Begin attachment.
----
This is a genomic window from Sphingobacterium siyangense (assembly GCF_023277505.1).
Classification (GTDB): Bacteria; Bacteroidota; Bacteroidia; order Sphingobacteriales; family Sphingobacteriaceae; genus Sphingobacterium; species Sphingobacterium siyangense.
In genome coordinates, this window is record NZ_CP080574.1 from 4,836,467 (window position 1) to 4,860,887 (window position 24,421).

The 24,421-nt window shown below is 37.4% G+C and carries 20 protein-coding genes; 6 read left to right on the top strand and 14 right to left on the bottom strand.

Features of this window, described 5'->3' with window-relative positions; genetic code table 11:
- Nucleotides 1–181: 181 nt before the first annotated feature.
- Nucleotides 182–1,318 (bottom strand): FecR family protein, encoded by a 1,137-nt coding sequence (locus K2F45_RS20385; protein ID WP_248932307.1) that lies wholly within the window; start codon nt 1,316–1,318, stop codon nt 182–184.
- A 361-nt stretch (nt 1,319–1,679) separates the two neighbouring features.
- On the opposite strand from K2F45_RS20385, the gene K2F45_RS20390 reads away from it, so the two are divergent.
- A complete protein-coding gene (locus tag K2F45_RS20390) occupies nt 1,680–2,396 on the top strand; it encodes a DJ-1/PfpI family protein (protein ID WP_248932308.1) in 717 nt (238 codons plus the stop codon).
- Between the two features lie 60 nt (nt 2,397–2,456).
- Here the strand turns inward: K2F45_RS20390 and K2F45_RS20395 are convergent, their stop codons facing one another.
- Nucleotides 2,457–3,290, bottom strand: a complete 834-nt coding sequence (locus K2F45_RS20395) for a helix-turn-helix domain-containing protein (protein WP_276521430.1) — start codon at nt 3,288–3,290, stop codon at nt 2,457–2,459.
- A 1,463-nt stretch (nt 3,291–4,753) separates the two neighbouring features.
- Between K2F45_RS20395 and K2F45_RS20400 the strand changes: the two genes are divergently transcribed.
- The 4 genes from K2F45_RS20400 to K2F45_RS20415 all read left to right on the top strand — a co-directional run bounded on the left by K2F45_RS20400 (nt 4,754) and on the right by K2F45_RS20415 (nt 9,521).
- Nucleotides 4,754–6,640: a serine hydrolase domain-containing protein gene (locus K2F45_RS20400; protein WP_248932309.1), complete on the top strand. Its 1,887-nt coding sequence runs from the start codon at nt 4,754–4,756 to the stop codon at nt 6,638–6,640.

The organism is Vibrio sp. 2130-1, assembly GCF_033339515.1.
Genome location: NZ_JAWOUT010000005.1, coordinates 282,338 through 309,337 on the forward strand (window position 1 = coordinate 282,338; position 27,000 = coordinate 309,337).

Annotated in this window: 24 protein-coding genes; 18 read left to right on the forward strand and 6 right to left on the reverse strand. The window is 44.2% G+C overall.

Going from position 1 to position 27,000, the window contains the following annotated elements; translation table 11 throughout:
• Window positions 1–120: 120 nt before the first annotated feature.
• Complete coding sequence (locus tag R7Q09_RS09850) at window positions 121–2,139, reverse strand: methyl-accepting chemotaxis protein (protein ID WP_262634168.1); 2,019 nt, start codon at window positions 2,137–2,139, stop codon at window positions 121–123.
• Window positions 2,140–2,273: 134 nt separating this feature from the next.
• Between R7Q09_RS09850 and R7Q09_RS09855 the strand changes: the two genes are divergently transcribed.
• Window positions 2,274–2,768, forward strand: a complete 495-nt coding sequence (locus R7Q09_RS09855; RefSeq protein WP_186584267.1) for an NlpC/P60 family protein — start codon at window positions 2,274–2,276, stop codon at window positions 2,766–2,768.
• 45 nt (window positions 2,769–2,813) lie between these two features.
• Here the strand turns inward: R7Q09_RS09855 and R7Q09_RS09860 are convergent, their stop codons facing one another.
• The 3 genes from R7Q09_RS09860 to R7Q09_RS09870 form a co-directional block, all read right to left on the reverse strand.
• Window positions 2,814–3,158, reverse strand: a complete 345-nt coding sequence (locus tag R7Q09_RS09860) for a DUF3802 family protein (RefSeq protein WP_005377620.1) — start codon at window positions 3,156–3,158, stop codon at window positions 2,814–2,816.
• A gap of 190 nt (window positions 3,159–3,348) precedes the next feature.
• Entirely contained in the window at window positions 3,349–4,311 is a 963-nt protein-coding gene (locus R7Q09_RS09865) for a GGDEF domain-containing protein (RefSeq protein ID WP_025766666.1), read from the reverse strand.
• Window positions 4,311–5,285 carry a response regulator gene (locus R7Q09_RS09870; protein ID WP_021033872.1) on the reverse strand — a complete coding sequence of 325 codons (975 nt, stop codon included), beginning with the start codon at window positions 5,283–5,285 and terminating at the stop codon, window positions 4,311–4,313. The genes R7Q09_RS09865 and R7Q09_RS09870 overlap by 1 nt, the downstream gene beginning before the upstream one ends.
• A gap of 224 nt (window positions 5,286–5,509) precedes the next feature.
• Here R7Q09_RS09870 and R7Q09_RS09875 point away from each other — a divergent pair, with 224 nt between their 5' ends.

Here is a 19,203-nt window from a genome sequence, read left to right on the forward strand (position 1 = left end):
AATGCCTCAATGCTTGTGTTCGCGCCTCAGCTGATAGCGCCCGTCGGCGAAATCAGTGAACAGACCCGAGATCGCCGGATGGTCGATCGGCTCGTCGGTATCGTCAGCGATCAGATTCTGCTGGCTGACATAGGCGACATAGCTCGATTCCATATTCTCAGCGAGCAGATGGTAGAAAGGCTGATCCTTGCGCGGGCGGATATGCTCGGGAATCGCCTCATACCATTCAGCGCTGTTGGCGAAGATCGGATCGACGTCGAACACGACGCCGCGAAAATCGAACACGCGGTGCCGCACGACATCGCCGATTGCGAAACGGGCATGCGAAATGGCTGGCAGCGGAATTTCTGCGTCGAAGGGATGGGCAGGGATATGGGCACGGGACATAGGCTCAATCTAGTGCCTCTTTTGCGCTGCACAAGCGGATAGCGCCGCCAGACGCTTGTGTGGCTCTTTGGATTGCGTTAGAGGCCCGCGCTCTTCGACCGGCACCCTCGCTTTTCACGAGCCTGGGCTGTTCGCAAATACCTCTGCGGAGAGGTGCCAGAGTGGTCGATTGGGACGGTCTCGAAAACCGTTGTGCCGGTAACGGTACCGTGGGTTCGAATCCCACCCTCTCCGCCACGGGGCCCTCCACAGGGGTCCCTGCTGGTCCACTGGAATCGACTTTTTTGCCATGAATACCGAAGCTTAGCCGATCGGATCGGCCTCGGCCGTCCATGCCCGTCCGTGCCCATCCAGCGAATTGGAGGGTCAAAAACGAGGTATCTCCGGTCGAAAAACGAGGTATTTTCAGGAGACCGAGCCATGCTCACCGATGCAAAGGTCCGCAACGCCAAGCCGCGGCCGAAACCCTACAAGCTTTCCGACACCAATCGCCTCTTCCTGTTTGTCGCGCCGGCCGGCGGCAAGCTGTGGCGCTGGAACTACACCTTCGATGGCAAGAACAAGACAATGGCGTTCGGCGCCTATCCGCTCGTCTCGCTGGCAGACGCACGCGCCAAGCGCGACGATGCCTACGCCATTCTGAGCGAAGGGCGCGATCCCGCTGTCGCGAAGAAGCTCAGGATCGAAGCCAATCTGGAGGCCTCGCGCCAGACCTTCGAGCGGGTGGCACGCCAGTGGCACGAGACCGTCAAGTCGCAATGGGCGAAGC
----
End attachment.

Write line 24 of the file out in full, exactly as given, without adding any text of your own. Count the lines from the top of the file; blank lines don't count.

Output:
• Window positions 2,140–2,273: 134 nt separating this feature from the next.